Fonio Balls in African Peanut Sauce (Vegan)

When the carrots are cooked, pour in the full-fat coconut milk, a generous amount of natural peanut butter, water to thin out, spices, and some coconut sugar to balance with the spices.

Do not try to reduce the amount of peanut butter or use light coconut milk; it just won’t be as good. Okay, the sauce is rich, but it’s really the star of the dish.

Fonio Balls in African Peanut Sauce (Vegan)

Finally, add the fonio balls to the sauce, stir to coat, and let simmer for a few more minutes to let the balls soak up the flavors of the sauce.

Fonio Balls in African Peanut Sauce (Vegan)

These fonio balls are delicious with a simple green salad or on top of rice for a filling and nutritious meal. I’m sure you will love this recipe. It’s tender, creamy, and packed with flavor. Seriously!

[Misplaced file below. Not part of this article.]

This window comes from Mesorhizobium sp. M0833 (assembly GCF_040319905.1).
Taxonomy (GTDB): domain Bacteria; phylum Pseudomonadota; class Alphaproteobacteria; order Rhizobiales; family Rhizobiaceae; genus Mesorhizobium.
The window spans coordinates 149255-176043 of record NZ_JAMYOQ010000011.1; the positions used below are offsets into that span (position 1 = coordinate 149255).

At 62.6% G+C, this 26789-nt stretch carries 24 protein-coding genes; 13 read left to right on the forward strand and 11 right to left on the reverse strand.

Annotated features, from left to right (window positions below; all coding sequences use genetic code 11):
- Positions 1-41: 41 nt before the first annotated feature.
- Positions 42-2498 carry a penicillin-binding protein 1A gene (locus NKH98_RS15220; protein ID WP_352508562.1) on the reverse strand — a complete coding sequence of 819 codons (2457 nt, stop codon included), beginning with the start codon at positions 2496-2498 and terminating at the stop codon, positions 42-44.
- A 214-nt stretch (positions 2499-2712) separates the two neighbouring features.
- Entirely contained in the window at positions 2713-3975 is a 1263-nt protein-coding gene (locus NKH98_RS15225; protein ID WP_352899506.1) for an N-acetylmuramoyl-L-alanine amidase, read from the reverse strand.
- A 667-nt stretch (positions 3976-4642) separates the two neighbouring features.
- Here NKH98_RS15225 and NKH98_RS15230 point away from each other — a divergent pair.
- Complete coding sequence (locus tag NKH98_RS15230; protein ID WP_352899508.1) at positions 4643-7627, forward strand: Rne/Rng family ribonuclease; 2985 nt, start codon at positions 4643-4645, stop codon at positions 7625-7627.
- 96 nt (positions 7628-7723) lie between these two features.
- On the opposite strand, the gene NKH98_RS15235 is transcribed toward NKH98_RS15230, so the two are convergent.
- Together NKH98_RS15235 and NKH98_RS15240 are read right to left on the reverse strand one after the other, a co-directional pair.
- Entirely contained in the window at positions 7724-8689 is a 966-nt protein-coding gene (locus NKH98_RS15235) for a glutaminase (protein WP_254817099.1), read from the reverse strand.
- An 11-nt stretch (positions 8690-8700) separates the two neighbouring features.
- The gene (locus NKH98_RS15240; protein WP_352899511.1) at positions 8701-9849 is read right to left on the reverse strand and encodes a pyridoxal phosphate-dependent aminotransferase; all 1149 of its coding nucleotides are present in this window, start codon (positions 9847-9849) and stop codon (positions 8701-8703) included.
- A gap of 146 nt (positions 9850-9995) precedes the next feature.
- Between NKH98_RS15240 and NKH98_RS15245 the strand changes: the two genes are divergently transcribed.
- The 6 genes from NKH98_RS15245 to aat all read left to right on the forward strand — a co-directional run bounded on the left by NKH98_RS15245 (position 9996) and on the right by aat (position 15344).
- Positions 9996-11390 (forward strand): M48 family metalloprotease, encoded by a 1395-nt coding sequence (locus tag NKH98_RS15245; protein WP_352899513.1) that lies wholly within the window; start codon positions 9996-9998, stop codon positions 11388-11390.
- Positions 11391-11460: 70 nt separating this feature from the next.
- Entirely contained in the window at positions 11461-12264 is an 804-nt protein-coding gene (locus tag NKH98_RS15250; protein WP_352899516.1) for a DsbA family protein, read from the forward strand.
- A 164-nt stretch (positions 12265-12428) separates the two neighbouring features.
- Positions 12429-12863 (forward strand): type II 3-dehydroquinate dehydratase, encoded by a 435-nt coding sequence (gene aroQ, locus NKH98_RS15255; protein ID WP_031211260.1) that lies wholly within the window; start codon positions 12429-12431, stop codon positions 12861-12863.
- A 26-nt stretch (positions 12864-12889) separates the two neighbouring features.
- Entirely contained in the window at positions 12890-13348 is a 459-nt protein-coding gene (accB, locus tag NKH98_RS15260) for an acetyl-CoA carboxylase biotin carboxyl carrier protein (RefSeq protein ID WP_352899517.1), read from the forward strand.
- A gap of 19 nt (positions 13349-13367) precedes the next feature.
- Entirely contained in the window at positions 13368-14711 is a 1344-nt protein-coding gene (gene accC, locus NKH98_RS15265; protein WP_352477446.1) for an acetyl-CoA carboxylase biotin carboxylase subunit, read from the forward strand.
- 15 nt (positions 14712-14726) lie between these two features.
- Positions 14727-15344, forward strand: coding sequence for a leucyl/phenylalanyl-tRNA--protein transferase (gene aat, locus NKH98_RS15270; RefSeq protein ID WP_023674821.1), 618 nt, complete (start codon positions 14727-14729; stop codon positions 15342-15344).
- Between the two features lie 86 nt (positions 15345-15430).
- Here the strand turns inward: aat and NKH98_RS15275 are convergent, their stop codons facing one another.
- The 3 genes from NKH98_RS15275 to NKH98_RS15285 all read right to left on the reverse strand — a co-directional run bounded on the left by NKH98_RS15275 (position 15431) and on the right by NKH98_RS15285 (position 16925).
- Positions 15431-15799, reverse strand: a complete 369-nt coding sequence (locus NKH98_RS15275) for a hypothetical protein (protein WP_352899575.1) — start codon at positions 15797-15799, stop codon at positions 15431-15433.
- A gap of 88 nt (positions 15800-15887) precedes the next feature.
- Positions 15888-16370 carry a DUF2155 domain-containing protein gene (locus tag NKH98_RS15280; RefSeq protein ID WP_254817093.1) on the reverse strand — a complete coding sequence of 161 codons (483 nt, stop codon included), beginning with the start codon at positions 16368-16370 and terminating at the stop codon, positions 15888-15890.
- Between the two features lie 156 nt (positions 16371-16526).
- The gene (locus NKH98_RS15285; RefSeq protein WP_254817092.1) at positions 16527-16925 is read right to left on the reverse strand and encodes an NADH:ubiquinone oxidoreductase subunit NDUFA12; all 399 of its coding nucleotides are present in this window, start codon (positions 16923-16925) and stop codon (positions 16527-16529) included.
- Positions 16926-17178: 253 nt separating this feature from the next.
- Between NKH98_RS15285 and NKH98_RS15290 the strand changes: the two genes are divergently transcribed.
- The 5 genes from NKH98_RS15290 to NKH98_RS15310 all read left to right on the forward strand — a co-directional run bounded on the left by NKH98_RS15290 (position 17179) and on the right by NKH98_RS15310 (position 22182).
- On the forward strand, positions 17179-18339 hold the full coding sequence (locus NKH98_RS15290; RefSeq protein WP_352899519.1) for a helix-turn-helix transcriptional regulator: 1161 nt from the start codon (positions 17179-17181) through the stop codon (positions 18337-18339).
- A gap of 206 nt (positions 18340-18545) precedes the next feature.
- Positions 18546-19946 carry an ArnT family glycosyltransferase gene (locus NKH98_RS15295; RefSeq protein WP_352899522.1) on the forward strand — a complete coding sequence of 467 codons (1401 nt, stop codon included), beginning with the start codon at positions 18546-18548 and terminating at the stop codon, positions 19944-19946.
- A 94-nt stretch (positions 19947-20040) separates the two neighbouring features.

If you are looking for more recipes using fonio, stay tuned. I have a few more in the works!

Let me know in the comments if you try this recipe!

Fonio Balls in African Peanut Sauce (Vegan)

Fonio Balls in African Peanut Sauce (Vegan)
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Fonio Balls in African Peanut Sauce (Vegan)

Fonio Balls in Peanut Sauce

4.88 from 8 votes
Author: Thomas Pagot
Tender fonio balls served in a delicious coconut peanut sauce flavored with spices, ginger, and garlic.
Prep Time : 30 minutes
Cook Time : 25 minutes
Total Time : 55 minutes
Servings 4 servings (about 12-14 balls)
Calories 565 kcal


Fonio Balls

  • 1 cup fonio
  • 2 and 1/2 cup water
  • 1/4 tsp salt
  • 1/2 cup quick oats or rolled oats
  • 1/2 tsp harissa paste
  • 1/2 onion diced
  • 1 clove of garlic
  • 2 tsp cumin
  • 1 tsp ground chili
  • 1 tsp each: paprika and coriander
  • 1/2 tsp fenugreek
  • 1/4 tsp cinnamon
  • 1/8 tsp cayenne pepper